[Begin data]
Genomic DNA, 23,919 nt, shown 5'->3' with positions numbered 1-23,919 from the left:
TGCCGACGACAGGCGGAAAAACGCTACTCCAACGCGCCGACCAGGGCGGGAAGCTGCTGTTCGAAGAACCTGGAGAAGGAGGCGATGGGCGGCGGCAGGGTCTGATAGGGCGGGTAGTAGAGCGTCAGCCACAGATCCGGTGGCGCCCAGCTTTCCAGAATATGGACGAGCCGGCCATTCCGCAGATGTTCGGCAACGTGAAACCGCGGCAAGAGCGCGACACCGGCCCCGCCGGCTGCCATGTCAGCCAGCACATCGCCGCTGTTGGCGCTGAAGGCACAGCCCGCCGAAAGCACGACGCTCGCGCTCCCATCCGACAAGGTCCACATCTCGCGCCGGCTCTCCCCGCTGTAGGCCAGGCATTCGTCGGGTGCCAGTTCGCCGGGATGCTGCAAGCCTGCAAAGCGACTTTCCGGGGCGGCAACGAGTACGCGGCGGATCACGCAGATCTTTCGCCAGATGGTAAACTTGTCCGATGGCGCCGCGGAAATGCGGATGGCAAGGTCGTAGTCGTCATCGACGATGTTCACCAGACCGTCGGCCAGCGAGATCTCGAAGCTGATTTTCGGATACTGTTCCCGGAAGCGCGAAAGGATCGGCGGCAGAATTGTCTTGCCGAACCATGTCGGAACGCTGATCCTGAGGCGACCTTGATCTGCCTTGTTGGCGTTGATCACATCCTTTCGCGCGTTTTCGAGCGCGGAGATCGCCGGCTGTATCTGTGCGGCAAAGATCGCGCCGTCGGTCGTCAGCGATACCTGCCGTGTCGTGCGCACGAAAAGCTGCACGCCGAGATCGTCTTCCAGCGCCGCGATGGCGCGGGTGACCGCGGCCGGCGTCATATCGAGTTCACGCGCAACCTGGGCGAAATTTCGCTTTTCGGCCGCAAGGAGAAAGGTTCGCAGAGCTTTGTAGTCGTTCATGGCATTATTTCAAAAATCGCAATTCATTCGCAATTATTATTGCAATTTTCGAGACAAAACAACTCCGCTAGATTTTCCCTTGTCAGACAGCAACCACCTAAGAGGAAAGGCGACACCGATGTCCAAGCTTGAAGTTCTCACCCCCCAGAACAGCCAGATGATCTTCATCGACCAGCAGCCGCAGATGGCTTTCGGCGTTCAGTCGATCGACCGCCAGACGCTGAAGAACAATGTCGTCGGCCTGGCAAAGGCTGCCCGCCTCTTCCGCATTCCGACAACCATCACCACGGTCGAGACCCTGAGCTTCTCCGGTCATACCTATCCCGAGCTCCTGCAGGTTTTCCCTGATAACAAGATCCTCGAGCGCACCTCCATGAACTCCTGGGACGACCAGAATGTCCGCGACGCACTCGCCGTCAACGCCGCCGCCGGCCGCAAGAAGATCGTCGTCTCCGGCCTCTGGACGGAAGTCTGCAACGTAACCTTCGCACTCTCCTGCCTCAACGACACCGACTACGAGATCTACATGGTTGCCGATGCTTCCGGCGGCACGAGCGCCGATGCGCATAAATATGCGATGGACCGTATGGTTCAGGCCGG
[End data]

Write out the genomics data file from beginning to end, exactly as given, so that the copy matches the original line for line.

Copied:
Genomic DNA, 23,919 nt, shown 5'->3' with positions numbered 1-23,919 from the left:
TGCCGACGACAGGCGGAAAAACGCTACTCCAACGCGCCGACCAGGGCGGGAAGCTGCTGTTCGAAGAACCTGGAGAAGGAGGCGATGGGCGGCGGCAGGGTCTGATAGGGCGGGTAGTAGAGCGTCAGCCACAGATCCGGTGGCGCCCAGCTTTCCAGAATATGGACGAGCCGGCCATTCCGCAGATGTTCGGCAACGTGAAACCGCGGCAAGAGCGCGACACCGGCCCCGCCGGCTGCCATGTCAGCCAGCACATCGCCGCTGTTGGCGCTGAAGGCACAGCCCGCCGAAAGCACGACGCTCGCGCTCCCATCCGACAAGGTCCACATCTCGCGCCGGCTCTCCCCGCTGTAGGCCAGGCATTCGTCGGGTGCCAGTTCGCCGGGATGCTGCAAGCCTGCAAAGCGACTTTCCGGGGCGGCAACGAGTACGCGGCGGATCACGCAGATCTTTCGCCAGATGGTAAACTTGTCCGATGGCGCCGCGGAAATGCGGATGGCAAGGTCGTAGTCGTCATCGACGATGTTCACCAGACCGTCGGCCAGCGAGATCTCGAAGCTGATTTTCGGATACTGTTCCCGGAAGCGCGAAAGGATCGGCGGCAGAATTGTCTTGCCGAACCATGTCGGAACGCTGATCCTGAGGCGACCTTGATCTGCCTTGTTGGCGTTGATCACATCCTTTCGCGCGTTTTCGAGCGCGGAGATCGCCGGCTGTATCTGTGCGGCAAAGATCGCGCCGTCGGTCGTCAGCGATACCTGCCGTGTCGTGCGCACGAAAAGCTGCACGCCGAGATCGTCTTCCAGCGCCGCGATGGCGCGGGTGACCGCGGCCGGCGTCATATCGAGTTCACGCGCAACCTGGGCGAAATTTCGCTTTTCGGCCGCAAGGAGAAAGGTTCGCAGAGCTTTGTAGTCGTTCATGGCATTATTTCAAAAATCGCAATTCATTCGCAATTATTATTGCAATTTTCGAGACAAAACAACTCCGCTAGATTTTCCCTTGTCAGACAGCAACCACCTAAGAGGAAAGGCGACACCGATGTCCAAGCTTGAAGTTCTCACCCCCCAGAACAGCCAGATGATCTTCATCGACCAGCAGCCGCAGATGGCTTTCGGCGTTCAGTCGATCGACCGCCAGACGCTGAAGAACAATGTCGTCGGCCTGGCAAAGGCTGCCCGCCTCTTCCGCATTCCGACAACCATCACCACGGTCGAGACCCTGAGCTTCTCCGGTCATACCTATCCCGAGCTCCTGCAGGTTTTCCCTGATAACAAGATCCTCGAGCGCACCTCCATGAACTCCTGGGACGACCAGAATGTCCGCGACGCACTCGCCGTCAACGCCGCCGCCGGCCGCAAGAAGATCGTCGTCTCCGGCCTCTGGACGGAAGTCTGCAACGTAACCTTCGCACTCTCCTGCCTCAACGACACCGACTACGAGATCTACATGGTTGCCGATGCTTCCGGCGGCACGAGCGCCGATGCGCATAAATATGCGATGGACCGTATGGTTCAGGCCGG